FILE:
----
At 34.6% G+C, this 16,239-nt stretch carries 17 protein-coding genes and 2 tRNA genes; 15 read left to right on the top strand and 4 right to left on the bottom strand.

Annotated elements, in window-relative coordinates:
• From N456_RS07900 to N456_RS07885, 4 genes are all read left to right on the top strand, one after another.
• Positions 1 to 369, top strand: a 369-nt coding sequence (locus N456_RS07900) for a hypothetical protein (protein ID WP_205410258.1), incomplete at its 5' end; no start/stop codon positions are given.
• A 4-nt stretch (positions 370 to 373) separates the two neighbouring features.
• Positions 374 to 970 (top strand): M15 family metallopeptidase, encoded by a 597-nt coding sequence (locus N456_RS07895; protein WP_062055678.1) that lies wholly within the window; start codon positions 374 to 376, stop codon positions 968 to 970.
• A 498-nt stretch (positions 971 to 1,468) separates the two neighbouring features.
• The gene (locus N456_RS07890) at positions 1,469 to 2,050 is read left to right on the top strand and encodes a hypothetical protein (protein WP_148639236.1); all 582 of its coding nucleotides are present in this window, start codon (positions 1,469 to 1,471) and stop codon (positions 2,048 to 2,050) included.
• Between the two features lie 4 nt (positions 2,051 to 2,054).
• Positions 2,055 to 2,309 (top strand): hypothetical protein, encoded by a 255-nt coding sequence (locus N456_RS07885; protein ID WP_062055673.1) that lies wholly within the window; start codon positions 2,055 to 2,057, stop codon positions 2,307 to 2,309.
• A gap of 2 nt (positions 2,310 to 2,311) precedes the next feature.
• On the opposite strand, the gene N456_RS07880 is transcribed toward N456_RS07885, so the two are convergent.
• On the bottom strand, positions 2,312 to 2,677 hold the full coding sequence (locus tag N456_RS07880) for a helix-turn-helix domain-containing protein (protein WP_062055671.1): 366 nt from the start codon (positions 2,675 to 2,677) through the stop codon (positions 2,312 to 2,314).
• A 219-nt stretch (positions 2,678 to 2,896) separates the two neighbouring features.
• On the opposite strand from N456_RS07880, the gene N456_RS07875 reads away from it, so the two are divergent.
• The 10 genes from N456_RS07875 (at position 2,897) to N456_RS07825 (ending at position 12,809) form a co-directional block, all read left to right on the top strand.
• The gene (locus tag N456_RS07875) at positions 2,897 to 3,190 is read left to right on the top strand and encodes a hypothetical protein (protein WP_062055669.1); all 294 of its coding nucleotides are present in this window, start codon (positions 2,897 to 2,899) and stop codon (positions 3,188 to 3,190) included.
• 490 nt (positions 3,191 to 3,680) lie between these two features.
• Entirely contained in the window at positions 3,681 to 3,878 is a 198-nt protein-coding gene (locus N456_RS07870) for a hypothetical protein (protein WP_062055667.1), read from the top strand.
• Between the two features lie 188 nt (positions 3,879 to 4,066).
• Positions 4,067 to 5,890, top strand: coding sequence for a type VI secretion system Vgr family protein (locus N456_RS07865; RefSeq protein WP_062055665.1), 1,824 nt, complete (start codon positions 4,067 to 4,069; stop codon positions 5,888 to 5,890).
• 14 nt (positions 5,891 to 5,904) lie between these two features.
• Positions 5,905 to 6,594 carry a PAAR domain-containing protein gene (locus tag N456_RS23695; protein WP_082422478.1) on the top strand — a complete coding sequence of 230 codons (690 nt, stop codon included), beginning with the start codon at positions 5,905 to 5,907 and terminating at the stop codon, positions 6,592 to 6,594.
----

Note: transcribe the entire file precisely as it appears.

At 34.6% G+C, this 16,239-nt stretch carries 17 protein-coding genes and 2 tRNA genes; 15 read left to right on the top strand and 4 right to left on the bottom strand.

Annotated elements, in window-relative coordinates:
• From N456_RS07900 to N456_RS07885, 4 genes are all read left to right on the top strand, one after another.
• Positions 1 to 369, top strand: a 369-nt coding sequence (locus N456_RS07900) for a hypothetical protein (protein ID WP_205410258.1), incomplete at its 5' end; no start/stop codon positions are given.
• A 4-nt stretch (positions 370 to 373) separates the two neighbouring features.
• Positions 374 to 970 (top strand): M15 family metallopeptidase, encoded by a 597-nt coding sequence (locus N456_RS07895; protein WP_062055678.1) that lies wholly within the window; start codon positions 374 to 376, stop codon positions 968 to 970.
• A 498-nt stretch (positions 971 to 1,468) separates the two neighbouring features.
• The gene (locus N456_RS07890) at positions 1,469 to 2,050 is read left to right on the top strand and encodes a hypothetical protein (protein WP_148639236.1); all 582 of its coding nucleotides are present in this window, start codon (positions 1,469 to 1,471) and stop codon (positions 2,048 to 2,050) included.
• Between the two features lie 4 nt (positions 2,051 to 2,054).
• Positions 2,055 to 2,309 (top strand): hypothetical protein, encoded by a 255-nt coding sequence (locus N456_RS07885; protein ID WP_062055673.1) that lies wholly within the window; start codon positions 2,055 to 2,057, stop codon positions 2,307 to 2,309.
• A gap of 2 nt (positions 2,310 to 2,311) precedes the next feature.
• On the opposite strand, the gene N456_RS07880 is transcribed toward N456_RS07885, so the two are convergent.
• On the bottom strand, positions 2,312 to 2,677 hold the full coding sequence (locus tag N456_RS07880) for a helix-turn-helix domain-containing protein (protein WP_062055671.1): 366 nt from the start codon (positions 2,675 to 2,677) through the stop codon (positions 2,312 to 2,314).
• A 219-nt stretch (positions 2,678 to 2,896) separates the two neighbouring features.
• On the opposite strand from N456_RS07880, the gene N456_RS07875 reads away from it, so the two are divergent.
• The 10 genes from N456_RS07875 (at position 2,897) to N456_RS07825 (ending at position 12,809) form a co-directional block, all read left to right on the top strand.
• The gene (locus tag N456_RS07875) at positions 2,897 to 3,190 is read left to right on the top strand and encodes a hypothetical protein (protein WP_062055669.1); all 294 of its coding nucleotides are present in this window, start codon (positions 2,897 to 2,899) and stop codon (positions 3,188 to 3,190) included.
• 490 nt (positions 3,191 to 3,680) lie between these two features.
• Entirely contained in the window at positions 3,681 to 3,878 is a 198-nt protein-coding gene (locus N456_RS07870) for a hypothetical protein (protein WP_062055667.1), read from the top strand.
• Between the two features lie 188 nt (positions 3,879 to 4,066).
• Positions 4,067 to 5,890, top strand: coding sequence for a type VI secretion system Vgr family protein (locus N456_RS07865; RefSeq protein WP_062055665.1), 1,824 nt, complete (start codon positions 4,067 to 4,069; stop codon positions 5,888 to 5,890).
• 14 nt (positions 5,891 to 5,904) lie between these two features.
• Positions 5,905 to 6,594 carry a PAAR domain-containing protein gene (locus tag N456_RS23695; protein WP_082422478.1) on the top strand — a complete coding sequence of 230 codons (690 nt, stop codon included), beginning with the start codon at positions 5,905 to 5,907 and terminating at the stop codon, positions 6,592 to 6,594.